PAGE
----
Weekend Worthy

Worth your time from around the web this week…

Asking the Wrong Question
Asking why Janay stays with an abusive husband is as appalling to me as asking whether or not Mike Brown stole some cigarillos.   #NotThePoint

Honestly, I had never even heard of Ray Rice before this week.  I don’t watch football and I don’t think I could name a single NFL player.  But the way we have responded to this is astounding.  Does Janay need to get her sh#* together?  Probably.  But that’s not what we should be talking about.  We should be talking about the fact that Rice punched her so hard that he knocked her out.

Do you know how hard you have to hit someone to knock them out?   I have two boys and both of them, at different times, have fallen down an entire flight of stairs, hitting their heads multiple times on the way down.  Weren’t knocked out, though.  The older one fell backwards off a stool once and landed head-first on concrete.  Wasn’t knocked out, though.   And one time I lunged to catch Isaiah before he toppled backward off the couch only to have my arm accidentally act as a hinge behind his knees causing him to flip upside down onto his head on the hardwood.  Wasn’t knocked out.

Add to this one act of violence the undoubted dozens that have gone before it, the cover ups by the higher-ups, questioning the victim in front of her abuser, the 42 million other women in our country who experience rape and physical abuse at the hands of their partners every year and how we have irrevocably indicted ourselves with our response.  It’s overwhelming.

Ravens running back Ray Rice is planning to address the media at 3 p.m. Friday for the first time since he was charged with knocking


Different Rules Apply
A story about the different rules that apply based on our race.   A longer one but it’s worth the read.

“I went home. The other guy didn’t.
That’s white privilege.”


Female Socialization
Speaks for itself.  I read this several weeks ago and it has stayed with me.



Guy who couldn’t get a single call back changed one letter on his resume and the phone started ringing.

Oily Hair and Frazzled Nerves

I don’t know what is going on with me.  I’m sort of embarrassed to admit it but… this kindergarten sitch has been hard for me, y’all!   I’ve had two nearly sleepless nights and I’ve felt generally anxious all week.  Then this morning, after tossing and turning yet again last night, I put oil that is meant for my skin into my hair.

Part of the problem is that I can’t quite pinpoint what I’m feeling.  Am I just sad?  Am I worried about something in particular?   Am I unsettled by all the change to our daily routine?

Yes.  The answer is yes to all of the above.

I’m sad.

Jason and I are both feeling that familiar tinge of melancholy that comes when your kid crosses over some sort of threshold.  They are usually crossing over to something new and exciting (walking or talking, say) and you are left to mourn what was left behind alone.  Why would Gryffin care that he used to sling his arm around my neck, just so, when he was a baby when there is an entire world to explore now that he can run and jump and dance?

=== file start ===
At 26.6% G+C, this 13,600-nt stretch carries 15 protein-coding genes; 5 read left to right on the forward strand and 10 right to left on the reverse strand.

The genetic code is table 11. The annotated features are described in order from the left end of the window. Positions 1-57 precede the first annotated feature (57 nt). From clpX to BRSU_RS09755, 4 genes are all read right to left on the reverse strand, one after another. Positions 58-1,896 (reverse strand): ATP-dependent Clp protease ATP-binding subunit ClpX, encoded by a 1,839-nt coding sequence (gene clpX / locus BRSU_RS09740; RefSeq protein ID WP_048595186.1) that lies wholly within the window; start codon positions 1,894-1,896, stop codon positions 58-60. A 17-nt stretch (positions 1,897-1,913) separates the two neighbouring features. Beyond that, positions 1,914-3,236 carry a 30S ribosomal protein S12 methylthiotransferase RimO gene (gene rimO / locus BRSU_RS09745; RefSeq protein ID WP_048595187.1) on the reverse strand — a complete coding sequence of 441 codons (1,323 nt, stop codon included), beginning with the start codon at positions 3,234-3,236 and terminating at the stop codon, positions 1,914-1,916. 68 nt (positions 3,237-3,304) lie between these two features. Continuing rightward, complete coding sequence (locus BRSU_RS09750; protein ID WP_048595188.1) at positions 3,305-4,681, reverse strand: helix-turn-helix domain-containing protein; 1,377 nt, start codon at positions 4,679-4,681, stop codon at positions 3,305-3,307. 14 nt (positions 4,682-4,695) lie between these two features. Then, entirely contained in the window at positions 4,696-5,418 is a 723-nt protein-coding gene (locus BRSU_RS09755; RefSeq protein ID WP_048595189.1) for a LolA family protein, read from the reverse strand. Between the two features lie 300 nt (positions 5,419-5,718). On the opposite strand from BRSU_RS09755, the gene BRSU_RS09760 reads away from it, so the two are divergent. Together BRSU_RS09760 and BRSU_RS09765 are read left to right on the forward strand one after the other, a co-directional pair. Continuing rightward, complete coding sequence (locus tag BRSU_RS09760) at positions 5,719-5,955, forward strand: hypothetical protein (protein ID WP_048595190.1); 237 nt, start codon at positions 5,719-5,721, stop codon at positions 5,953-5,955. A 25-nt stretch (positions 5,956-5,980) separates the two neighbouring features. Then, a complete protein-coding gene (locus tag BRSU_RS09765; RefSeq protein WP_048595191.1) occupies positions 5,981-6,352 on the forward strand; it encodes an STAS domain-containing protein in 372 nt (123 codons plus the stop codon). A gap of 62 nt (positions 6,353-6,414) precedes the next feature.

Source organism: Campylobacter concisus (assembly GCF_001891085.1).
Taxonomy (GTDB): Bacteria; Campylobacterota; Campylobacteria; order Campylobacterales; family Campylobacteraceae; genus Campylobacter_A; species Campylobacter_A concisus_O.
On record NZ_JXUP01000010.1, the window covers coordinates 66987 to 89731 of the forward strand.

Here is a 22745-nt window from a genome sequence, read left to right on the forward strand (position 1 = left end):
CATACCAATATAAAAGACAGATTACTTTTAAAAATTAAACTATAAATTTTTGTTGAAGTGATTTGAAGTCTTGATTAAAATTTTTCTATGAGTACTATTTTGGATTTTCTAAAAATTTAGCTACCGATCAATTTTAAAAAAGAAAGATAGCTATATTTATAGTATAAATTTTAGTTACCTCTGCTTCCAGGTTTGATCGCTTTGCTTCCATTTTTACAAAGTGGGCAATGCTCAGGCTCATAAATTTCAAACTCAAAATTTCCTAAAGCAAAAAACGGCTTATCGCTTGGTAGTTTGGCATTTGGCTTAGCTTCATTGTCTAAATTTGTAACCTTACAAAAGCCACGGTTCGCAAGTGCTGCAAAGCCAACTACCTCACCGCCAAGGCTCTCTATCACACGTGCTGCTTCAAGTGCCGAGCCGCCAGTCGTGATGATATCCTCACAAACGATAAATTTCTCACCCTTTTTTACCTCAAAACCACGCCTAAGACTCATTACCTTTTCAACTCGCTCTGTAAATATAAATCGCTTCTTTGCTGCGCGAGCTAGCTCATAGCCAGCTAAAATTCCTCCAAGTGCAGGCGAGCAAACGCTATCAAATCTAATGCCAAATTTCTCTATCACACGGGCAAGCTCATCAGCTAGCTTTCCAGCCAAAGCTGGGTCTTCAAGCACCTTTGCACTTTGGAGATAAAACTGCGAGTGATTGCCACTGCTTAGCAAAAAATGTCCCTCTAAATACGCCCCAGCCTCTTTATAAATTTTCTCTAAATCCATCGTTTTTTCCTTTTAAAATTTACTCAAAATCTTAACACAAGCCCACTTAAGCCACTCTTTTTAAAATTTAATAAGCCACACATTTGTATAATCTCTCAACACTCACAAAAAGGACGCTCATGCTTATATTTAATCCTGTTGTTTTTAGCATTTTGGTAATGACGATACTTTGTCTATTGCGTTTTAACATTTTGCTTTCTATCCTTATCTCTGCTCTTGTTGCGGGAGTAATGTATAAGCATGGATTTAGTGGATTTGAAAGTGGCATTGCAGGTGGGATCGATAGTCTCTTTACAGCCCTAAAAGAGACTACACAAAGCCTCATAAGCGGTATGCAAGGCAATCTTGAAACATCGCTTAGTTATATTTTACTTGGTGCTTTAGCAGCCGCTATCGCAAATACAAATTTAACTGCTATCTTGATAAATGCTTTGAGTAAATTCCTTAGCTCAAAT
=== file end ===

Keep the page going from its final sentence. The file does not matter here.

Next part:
It’s an inevitable part of this gig, I guess, and we’ve made it through many, many milestones in the past.  This just feels different somehow.  It marks the beginning of a more considerable cleaving and it hurts.

This morning, day 3, Gryffin asked eagerly if we had any fun plans for the day.  It took a full minute before it dawned on him that he wouldn’t be here today; that he had to go to school again.   When he realized it, he seemed sad and happy both.  Sad to miss out on a day with his brother but happy that he got to go to school.

And that’s how I feel.  I’m so happy that he likes school thus far.  What a relief.  I know that many parents can’t say the same and I’m grateful.  But I’m still sad.  And I’m trying to just leave it at that.

I’m worried.

This is such new territory that I can barely keep up with all of the things that I’m worried about!  I know that he is fine.  I do.  Promise.  But c’mon, preschool was a classroom of 12 kids with 2 teachers.  It was all in one big room and I pulled my car up right outside the door.

Now we’ve got 20+ kids, 1 teacher, the hallway that never ends, mohawk kid, lunchtime, recess, music class, technology time, assemblies and who knows what else.  I don’t know when he eats lunch or goes outside to play.  I don’t know who this music teacher is or where they do technology time.   I stood outside the wrong door yesterday at afternoon pickup and by the time I found Gryffin, he was crying.    Sheesh, what isn’t there to worry about?

I’m unsettled.

You all know that I like to be in control.   With this new school schedule, a new work situation for me, Isaiah going back to preschool on Monday meaning 2 drop offs and 2 pick ups a day, it’s bound to ruffle my feathers a little.  We’ll settle in here soon enough.  In the meantime, would you all please excuse my oily hair?  It looks like it’s gonna take a girl a few weeks to get things back on track!


Gryffin discovering some doughnuts in his backpack on the first morning — hidden there by Jason